- BBC World News
Thales of Miletus explained the solstice and equinox, predicted eclipses, and invented abstract geometry.
Eudoxus of Cnido, in addition to being the father of mathematical astronomy, devised a theory of proportion, which allowed irrational numbers, a concept of magnitude and a method to find areas and volumes of curvilinear objects.
Hipparchus produced a table of chords, an early trigonometric table.
Euclid wrote a textbook on algebra, number theory, and geometry that is still relevant today.
Aristotle estimated the size of the globe; Pythagoras was the first pure mathematician; And what about Archimedes of Syracuse!
The Hellenes of ancient times left us with a myriad of mathematical achievements, but do you know what numbers they used to do such wonders?
Sticks and something else
One of the number systems that were used in Ancient Greece was the Attic numbering, also known Herodian numerals, as they were described for the first time in a second century manuscript of the great Herodian grammarian.
But they have a third name that indicates what they were like: acrophonic numbers, so called because the signs used to represent 5 and the multiples of 10 were taken from the first letters of the name of the numbers.
That is, for example, X was the symbol for the number 1,000 because the word for one thousand was Χιλιοι.
Numbers like 50, 500, 5,000, and 50,000 were formed using multiplicative combinations of the sign for 5 and the other signs.
In this system you can still see the vestiges of a more primitive one, which had also been used by the cultures that preceded them – Babylonians, Egyptians and Phoenicians – and which consisted of painting a vertical line for each unit until 9 (here you still see in the signs from 1 to 4).
Basing his first number system on the initials of the names of the numbers was not uncommon as in early civilizations the largest figures were often written in letters so abbreviating them that way was a natural step.
The value of letters
Attic numbering was replaced by the ‘Ionic’ numbers, and by the third century BC they were already used regularly in Greek writing.
The other name by which they are known tells us what they were like: alphabetic numeral systemIn other words, what they did was give values to the letters of the alphabet.
Did you notice that some numbers are missing?
What happens is that the classical Greek alphabet had 24 letters, but they needed 27 symbols, so they took advantage of 3 older letters that have fallen into disuse:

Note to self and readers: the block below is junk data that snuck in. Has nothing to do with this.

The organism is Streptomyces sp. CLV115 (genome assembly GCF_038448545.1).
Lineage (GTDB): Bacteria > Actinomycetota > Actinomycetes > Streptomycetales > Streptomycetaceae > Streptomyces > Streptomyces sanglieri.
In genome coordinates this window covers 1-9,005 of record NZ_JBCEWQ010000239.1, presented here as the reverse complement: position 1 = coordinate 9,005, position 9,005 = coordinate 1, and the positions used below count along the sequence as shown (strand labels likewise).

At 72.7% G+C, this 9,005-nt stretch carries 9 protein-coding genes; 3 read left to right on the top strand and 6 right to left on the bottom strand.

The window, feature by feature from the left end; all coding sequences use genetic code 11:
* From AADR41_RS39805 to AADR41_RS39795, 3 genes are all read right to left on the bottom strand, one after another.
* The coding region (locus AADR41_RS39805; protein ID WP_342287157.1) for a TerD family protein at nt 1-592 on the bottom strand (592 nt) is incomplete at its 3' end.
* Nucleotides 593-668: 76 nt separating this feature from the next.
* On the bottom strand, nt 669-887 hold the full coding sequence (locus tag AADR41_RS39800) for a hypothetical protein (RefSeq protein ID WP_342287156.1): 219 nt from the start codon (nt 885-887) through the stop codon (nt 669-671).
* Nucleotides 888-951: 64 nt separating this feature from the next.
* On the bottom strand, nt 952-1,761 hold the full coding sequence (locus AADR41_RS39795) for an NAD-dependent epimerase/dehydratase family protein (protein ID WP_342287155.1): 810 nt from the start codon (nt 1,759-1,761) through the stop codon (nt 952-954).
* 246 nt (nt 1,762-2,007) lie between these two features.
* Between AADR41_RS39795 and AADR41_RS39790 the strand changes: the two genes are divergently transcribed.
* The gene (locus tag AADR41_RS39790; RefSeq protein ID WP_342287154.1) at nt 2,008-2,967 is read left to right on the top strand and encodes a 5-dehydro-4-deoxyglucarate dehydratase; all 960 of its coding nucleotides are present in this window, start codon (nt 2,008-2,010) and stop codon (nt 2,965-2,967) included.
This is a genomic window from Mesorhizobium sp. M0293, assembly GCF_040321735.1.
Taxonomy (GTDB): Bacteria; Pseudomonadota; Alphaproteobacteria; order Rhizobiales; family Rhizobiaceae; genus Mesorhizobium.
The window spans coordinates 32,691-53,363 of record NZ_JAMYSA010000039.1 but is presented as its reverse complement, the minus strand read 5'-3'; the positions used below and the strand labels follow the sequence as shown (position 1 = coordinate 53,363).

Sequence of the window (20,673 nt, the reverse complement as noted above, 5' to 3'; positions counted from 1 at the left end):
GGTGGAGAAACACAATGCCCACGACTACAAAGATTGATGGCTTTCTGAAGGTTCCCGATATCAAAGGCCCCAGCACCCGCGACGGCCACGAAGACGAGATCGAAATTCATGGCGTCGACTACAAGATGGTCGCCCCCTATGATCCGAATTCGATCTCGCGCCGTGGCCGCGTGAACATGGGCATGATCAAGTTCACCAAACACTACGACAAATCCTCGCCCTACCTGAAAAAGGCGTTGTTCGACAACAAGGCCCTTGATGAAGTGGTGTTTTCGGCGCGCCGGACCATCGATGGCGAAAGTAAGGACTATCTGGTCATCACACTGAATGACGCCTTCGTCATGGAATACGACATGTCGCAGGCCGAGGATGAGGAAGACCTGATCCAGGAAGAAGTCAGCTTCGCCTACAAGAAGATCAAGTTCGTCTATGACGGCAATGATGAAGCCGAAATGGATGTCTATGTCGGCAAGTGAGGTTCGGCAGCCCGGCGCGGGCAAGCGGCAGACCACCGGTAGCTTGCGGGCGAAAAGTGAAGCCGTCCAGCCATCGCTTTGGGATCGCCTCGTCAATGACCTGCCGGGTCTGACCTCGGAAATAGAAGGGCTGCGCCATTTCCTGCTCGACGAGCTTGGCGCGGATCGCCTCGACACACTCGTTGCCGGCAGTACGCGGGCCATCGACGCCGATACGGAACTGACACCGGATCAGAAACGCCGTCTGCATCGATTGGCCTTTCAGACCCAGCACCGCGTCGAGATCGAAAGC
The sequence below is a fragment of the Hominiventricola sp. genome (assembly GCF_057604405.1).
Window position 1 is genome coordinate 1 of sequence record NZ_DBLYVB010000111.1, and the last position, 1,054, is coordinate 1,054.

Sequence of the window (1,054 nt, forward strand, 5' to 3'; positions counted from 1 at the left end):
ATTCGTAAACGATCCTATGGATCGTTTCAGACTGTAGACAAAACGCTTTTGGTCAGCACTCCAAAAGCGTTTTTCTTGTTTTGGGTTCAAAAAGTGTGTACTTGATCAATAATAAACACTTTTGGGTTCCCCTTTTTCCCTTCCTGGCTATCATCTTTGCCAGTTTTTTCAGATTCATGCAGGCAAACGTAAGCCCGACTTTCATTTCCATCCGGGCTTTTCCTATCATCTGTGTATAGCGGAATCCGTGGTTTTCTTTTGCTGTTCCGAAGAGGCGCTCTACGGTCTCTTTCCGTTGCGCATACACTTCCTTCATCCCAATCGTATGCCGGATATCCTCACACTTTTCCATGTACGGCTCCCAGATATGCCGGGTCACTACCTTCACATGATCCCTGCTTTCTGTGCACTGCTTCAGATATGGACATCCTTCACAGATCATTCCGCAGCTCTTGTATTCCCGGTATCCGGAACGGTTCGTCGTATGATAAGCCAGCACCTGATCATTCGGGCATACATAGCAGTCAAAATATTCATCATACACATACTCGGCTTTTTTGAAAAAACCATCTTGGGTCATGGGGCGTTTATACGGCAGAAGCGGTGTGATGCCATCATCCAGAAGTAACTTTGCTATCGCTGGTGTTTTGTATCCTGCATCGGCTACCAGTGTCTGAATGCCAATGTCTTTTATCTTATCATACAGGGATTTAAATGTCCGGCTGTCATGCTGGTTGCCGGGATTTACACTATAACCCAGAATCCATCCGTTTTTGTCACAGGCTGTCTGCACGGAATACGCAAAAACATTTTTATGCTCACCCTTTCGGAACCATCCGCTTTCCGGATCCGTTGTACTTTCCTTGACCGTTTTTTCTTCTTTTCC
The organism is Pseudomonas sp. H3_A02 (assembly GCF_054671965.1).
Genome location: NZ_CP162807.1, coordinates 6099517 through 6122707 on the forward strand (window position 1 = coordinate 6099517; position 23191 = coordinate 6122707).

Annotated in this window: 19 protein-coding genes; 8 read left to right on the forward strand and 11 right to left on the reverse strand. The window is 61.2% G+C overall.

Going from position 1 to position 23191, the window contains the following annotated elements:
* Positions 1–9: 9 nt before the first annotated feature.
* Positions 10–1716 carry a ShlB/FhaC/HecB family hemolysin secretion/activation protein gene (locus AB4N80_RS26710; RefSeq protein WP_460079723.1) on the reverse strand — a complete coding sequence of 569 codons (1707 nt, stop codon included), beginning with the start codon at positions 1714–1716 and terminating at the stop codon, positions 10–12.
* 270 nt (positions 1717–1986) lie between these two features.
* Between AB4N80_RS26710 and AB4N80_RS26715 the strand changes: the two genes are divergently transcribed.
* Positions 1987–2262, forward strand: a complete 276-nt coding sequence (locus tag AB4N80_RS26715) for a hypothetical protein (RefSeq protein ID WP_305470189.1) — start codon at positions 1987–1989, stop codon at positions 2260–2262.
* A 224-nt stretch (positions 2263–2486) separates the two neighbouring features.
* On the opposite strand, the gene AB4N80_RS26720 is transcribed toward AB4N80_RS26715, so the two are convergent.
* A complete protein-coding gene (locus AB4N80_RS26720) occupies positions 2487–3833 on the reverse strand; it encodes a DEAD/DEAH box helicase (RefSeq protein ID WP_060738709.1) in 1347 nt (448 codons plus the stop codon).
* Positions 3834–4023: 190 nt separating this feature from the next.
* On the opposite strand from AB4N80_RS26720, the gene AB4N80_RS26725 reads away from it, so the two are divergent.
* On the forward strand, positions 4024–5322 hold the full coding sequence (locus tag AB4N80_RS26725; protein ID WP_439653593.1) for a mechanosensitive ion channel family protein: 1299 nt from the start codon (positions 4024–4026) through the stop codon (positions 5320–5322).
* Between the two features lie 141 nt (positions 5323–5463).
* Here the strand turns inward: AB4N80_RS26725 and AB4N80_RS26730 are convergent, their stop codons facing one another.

- digamma (Ϝ) or stigma (ϛ) by 6
- qoppa (ϙ) for 90
- until (Ϡ) for 900.
In the image below you can see Greek numbers in a Byzantine manuscript of the hero of Alexandria Metrika.
The first line contains the number “͵θϡϟϛ δʹ ϛʹ” – that is, “9.996 + 1⁄4 + 1⁄6” – in which are all the special numerical symbols: sampi (ϡ), koppa (ϟ) and stigma ( ϛ).
So, each letter represented a number, and the combination of them allowed to represent all the numbers … up to 999, which, you can imagine, was a great inconvenience for such illustrious mathematicians.
More symbols had to be created to overcome the problem.
An apostrophe, at the top or bottom left of the symbols 1 through 9, it converted them into the numbers between 1,000 and 9,000.
With that they came to 9,999.
To go further, they used the symbol to the myriad 10,000 –M– to which they put another one above that indicated by how much it had to be multiplied.
For example: if you wanted to express 20,000, you would write M with a ß (beta = 2) above it.
And when the numbers became very large, they wrote the small number that went to the top before the M, as the astronomer and mathematician Aristarco de Samos did when he wanted to record the figure of 71,755,875:
The numbers were generally written from left to right, although inscriptions from right to left and bustropheedon (that is, one line in one direction and the next in the other) are known.
There was no sign of zero or similar, it was not necessary; the system was additive rather than one based on position or place value.
However, at some point a small group of scientists used a zero as a punctuation mark purely for notational purposes, not as a number. The symbol, when it was not just a blank space, was The for “obol” (a coin of lesser value).
This or the other?
Between 475 a. C. and 325 a. C., Ionic numbers stopped being used in favor of Attic numbering.
But since the end of the 4th century BC. From then on, alphabetic numbers became the preferred system throughout the Greek-speaking world.
They were used until the fall of the Byzantine Empire in the 15th century (and are still used occasionally today).
Remember that you can receive notifications from BBC Mundo. Download the new version of our app and activate them so you don’t miss our best content.
Eddie is an Australian news reporter with over 9 years in the industry and has published on Forbes and tech crunch.